Tuesday, August 31, 2010

From around the interwebs...

Things I've been reading this week in order to pretend to be interesting...

PC brigade kills debate on burqa ban
(by Sushi Das in The Age.)
"The burqa ban debate is not about robbing people of their identity or wanting to crush Islam. And it is not just about facilitating communication. It's more than that.

In a society in which we celebrate human rights, promote free institutions and respect representative government, no matter how imperfect those efforts might be, we are entitled to feel proud of our enlightened ways. Preserving and enforcing full rights and benefits to women is a significant achievement of modern society.
Debating the burqa is about creating a space that is beyond the control of extremists. We should not be cowed by those who seek to polarise this debate. We should feel free to declare, full-throated, that the burqa is an abomination."

New dissent in Japan is loudly anti-foreign
(from the New York Times)
While these groups remain a small if noisy fringe element here, they have won growing attention as an alarming side effect of Japan’s long economic and political decline. Most of their members appear to be young men, many of whom hold the low-paying part-time or contract jobs that have proliferated in Japan in recent years.

Though some here compare these groups to neo-Nazis, sociologists say that they are different because they lack an aggressive ideology of racial supremacy, and have so far been careful to draw the line at violence. There have been no reports of injuries, or violence beyond pushing and shouting. Rather, the Net right’s main purpose seems to be venting frustration, both about Japan’s diminished stature and in their own personal economic difficulties.
“These are men who feel disenfranchised in their own society,” said Kensuke Suzuki, a sociology professor at Kwansei Gakuin University. “They are looking for someone to blame, and foreigners are the most obvious target.”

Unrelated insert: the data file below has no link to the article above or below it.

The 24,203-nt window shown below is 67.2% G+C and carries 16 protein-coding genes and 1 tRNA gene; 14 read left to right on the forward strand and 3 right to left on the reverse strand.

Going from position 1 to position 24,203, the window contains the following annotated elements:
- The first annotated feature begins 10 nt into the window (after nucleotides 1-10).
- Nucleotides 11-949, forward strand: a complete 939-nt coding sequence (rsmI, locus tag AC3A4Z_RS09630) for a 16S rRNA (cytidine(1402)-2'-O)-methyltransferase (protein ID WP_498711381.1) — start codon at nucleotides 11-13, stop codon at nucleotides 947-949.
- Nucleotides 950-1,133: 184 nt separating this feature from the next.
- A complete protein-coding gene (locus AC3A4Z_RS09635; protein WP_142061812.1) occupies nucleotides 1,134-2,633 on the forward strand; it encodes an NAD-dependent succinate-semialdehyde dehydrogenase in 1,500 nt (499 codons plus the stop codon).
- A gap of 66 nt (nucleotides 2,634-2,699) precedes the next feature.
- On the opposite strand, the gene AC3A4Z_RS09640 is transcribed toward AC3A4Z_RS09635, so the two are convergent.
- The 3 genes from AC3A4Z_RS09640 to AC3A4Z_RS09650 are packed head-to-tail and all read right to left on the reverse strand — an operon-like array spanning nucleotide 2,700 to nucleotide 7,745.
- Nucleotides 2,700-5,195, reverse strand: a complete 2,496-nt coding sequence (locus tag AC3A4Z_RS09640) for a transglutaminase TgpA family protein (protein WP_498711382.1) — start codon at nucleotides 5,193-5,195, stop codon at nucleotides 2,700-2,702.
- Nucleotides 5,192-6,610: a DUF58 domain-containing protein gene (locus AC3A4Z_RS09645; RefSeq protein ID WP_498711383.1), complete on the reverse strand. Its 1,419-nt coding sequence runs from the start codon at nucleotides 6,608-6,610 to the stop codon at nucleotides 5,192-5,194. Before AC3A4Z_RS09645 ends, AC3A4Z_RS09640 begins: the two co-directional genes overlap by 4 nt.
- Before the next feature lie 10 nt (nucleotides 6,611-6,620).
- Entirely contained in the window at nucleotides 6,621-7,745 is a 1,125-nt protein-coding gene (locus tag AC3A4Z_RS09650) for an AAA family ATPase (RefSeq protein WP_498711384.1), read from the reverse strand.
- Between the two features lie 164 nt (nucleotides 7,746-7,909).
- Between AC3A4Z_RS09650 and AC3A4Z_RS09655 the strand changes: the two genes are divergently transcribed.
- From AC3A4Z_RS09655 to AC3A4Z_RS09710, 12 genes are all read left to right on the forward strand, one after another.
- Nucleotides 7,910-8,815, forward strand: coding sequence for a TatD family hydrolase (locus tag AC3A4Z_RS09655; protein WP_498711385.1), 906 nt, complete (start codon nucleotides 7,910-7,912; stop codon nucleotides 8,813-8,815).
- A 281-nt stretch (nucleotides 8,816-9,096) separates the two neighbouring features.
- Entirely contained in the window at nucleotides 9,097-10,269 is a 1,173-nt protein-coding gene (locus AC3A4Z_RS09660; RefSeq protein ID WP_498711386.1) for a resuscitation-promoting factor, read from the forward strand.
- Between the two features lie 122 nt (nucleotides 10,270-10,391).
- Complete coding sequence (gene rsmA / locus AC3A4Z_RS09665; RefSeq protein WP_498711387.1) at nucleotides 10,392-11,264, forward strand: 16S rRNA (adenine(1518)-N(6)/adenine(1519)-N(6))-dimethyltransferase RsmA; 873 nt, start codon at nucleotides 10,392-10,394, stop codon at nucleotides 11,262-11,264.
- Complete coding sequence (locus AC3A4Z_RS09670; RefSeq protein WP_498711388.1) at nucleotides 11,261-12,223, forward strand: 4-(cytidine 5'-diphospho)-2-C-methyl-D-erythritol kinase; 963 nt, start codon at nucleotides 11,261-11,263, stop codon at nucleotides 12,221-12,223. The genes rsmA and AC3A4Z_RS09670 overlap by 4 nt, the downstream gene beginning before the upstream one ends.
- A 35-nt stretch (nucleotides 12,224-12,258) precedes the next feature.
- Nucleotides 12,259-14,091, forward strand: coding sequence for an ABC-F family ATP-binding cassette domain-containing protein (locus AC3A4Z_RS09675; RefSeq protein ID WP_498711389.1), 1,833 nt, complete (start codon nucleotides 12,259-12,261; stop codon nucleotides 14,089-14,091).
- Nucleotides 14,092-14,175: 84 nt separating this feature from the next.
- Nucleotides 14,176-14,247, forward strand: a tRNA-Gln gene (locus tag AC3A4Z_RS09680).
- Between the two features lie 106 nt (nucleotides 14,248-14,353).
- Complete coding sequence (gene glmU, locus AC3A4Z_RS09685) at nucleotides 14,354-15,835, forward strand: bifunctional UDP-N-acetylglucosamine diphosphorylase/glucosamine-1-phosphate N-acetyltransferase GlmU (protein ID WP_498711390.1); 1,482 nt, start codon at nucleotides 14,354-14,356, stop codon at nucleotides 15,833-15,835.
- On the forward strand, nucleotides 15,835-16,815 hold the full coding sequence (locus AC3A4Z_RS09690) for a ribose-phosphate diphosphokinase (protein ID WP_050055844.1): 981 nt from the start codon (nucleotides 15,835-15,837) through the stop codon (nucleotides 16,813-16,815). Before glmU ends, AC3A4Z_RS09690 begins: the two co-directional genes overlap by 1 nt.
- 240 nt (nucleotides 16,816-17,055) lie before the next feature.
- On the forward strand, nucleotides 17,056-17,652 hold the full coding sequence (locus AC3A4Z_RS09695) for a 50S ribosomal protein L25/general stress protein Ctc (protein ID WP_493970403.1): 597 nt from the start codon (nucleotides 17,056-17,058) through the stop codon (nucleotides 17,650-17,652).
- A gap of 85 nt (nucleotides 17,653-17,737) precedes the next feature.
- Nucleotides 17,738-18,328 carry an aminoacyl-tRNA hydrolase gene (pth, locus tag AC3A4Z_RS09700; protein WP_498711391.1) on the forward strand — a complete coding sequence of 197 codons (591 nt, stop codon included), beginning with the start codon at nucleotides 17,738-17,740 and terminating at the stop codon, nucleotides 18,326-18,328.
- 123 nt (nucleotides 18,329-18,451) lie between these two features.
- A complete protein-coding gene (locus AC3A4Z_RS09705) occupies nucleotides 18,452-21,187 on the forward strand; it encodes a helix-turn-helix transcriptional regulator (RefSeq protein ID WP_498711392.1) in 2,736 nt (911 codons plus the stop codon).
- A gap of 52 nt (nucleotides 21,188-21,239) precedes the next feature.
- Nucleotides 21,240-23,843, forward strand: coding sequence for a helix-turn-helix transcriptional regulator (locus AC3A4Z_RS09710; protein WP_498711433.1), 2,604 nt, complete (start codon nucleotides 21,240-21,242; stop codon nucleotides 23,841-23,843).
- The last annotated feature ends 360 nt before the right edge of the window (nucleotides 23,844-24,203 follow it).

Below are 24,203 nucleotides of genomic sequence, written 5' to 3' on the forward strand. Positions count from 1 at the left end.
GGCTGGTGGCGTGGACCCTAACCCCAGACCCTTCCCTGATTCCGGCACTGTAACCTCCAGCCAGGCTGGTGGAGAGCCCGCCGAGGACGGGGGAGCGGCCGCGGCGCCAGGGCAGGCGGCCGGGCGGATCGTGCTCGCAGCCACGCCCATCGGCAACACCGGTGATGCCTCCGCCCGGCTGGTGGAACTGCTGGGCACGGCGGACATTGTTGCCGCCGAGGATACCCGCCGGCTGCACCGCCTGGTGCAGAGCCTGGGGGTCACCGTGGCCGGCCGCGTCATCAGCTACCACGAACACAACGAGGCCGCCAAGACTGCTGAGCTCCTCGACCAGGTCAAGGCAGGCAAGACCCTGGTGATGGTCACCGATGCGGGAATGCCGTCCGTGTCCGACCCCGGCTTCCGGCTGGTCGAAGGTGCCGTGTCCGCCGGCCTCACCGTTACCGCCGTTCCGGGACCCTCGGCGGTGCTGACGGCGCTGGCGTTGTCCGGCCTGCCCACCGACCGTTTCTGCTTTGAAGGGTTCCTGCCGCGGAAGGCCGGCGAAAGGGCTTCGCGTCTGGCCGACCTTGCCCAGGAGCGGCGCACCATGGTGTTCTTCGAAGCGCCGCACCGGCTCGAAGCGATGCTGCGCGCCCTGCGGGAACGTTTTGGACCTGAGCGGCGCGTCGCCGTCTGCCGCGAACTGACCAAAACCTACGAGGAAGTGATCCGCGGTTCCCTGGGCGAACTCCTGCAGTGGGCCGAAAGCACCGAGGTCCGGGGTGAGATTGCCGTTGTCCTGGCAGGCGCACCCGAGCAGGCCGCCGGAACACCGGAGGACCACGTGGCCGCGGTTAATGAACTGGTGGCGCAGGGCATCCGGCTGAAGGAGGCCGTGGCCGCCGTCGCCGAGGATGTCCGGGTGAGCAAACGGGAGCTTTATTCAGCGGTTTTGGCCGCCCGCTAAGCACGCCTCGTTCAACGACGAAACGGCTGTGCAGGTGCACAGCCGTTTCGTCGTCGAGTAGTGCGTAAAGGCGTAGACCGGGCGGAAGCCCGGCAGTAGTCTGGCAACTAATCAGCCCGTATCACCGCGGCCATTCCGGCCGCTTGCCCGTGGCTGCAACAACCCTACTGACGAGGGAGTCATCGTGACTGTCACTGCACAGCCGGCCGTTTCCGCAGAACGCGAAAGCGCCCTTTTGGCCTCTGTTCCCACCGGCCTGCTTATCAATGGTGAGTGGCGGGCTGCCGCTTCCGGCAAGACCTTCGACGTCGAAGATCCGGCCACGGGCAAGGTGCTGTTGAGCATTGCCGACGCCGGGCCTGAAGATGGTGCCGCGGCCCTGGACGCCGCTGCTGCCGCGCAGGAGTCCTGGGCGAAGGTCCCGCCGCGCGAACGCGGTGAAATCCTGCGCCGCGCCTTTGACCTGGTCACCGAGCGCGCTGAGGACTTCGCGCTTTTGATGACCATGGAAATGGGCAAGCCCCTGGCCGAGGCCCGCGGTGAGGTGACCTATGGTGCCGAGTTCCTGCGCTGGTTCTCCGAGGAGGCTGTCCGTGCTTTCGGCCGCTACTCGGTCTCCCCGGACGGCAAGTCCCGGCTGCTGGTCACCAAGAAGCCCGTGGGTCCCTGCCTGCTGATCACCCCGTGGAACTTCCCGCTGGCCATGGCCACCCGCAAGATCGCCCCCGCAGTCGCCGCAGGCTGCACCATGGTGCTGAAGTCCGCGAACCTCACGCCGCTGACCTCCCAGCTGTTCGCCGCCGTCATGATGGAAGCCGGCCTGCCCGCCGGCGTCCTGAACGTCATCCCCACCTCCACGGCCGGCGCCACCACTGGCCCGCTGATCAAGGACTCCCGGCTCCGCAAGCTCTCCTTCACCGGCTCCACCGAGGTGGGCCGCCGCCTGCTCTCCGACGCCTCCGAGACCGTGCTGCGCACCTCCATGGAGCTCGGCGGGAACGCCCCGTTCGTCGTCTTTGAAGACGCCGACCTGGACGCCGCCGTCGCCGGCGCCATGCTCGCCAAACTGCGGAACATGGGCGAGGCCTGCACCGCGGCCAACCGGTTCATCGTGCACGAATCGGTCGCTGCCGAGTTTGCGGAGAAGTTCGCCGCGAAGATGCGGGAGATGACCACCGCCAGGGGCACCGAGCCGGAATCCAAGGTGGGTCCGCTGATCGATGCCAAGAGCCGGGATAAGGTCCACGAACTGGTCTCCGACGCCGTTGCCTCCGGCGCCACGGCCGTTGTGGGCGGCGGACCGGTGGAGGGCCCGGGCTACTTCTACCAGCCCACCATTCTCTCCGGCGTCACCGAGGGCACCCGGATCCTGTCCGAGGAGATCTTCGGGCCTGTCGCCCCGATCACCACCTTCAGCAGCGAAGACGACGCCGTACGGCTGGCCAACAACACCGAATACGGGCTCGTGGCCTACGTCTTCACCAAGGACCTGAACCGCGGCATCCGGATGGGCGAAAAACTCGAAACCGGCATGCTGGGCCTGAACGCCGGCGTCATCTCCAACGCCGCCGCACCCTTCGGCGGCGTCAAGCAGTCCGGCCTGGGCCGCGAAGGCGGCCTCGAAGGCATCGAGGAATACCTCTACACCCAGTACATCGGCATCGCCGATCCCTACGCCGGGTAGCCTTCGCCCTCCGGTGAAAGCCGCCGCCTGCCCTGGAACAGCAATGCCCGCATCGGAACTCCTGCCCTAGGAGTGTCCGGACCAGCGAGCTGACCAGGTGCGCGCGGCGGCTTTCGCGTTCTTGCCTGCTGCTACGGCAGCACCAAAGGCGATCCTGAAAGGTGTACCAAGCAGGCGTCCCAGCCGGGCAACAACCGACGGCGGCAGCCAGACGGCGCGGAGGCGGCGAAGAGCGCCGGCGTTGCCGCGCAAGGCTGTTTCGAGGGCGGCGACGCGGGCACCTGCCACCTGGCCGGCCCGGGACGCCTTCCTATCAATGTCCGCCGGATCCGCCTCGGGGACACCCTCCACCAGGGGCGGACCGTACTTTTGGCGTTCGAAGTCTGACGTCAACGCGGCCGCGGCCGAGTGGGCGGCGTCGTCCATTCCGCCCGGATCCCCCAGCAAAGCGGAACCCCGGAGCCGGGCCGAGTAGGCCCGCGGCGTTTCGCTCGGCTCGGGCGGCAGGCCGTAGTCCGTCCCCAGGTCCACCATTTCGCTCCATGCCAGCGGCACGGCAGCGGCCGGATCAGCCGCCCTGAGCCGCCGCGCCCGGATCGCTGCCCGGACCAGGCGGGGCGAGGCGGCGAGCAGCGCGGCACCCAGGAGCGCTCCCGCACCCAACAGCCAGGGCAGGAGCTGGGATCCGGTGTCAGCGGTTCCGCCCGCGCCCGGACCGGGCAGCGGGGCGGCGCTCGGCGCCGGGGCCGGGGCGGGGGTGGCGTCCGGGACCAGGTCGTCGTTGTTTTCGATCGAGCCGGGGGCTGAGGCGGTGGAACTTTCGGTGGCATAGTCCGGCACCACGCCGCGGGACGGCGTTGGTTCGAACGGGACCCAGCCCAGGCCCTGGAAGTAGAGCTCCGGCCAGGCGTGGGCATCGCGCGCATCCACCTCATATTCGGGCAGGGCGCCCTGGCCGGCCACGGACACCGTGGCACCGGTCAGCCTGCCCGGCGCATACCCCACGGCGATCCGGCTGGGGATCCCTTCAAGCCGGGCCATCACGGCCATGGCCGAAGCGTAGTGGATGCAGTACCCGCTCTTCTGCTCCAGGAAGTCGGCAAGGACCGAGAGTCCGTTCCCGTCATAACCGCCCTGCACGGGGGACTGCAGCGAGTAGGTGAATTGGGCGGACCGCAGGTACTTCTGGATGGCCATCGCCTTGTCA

Glenn Beck vs Christ the Liberator
(by Reverend James Martin at The Huffington Post)

"Briefly put, liberation theology (there are many definitions, by the way) is a Gospel-based critique of the world through the eyes of the poor. Contrary to what Beck implies, the liberation theologian doesn't see himself or herself as victim; rather proponents call us to see how the poor are marginalized by society, to work among them, to advocate on their behalf, and to help them advocate for themselves. It has nothing to do with seeing yourself as victim. It is, like all authentic Christian practices, "other-directed." ...

It's not hard to see what Beck has against "liberation theology." It's the same reason people are often against "social justice." Both ideas ask us to consider the plight of the poor. And that's disturbing."

China traffic jam could last weeks
(from the Wall Street Journal)
And I thought the jams in Jakarta and Bangkok were hellish. This one is 60 miles long and may last a whole month.
"China's roads suffer from extra wear and tear from illegally overloaded trucks, especially along key coal routes. Coal supplies move from Mongolia through the outskirts of the capital on their way to factories. There are few rail lines to handle the extra load. Though the current massive gridlock is unusual, thousands of trucks line up along the main thoroughfares into Beijing even on the best days."
Black and Jewish, and seeing no contradiction
(from the New York Times)
"Nobody keeps track of how many black Orthodox Jews are in New York or across the nation, and surely it is a tiny fraction of both populations. Indeed, even the number of black Jews over all is elusive, though a 2005 book about Jewish diversity, “In Every Tongue,” cited studies suggesting that some 435,000 American Jews, or 7 percent, were black, Hispanic, Asian or American Indian.

“Everyone agrees that the numbers have grown, and they should be noticed,” said Jonathan D. Sarna of Brandeis University, a pre-eminent historian of American Jewry. “Once, there was a sense that ‘so-and-so looked Jewish.’ Today, because of conversion and intermarriage and patrilineal descent, that’s less and less true. The average synagogue looks more like America."

The individual and social risks of cousin marriage
at Gene Expression 
"Setting religion aside, there are also social reasons why this practice is common. As I noted above sex segregation means that you may not know women outside of your family well, and in some societies where veiling is practiced it may be that you do not see many women you are not related to (even if veiling occurs at puberty, you may have seen your cousin at a younger age)."

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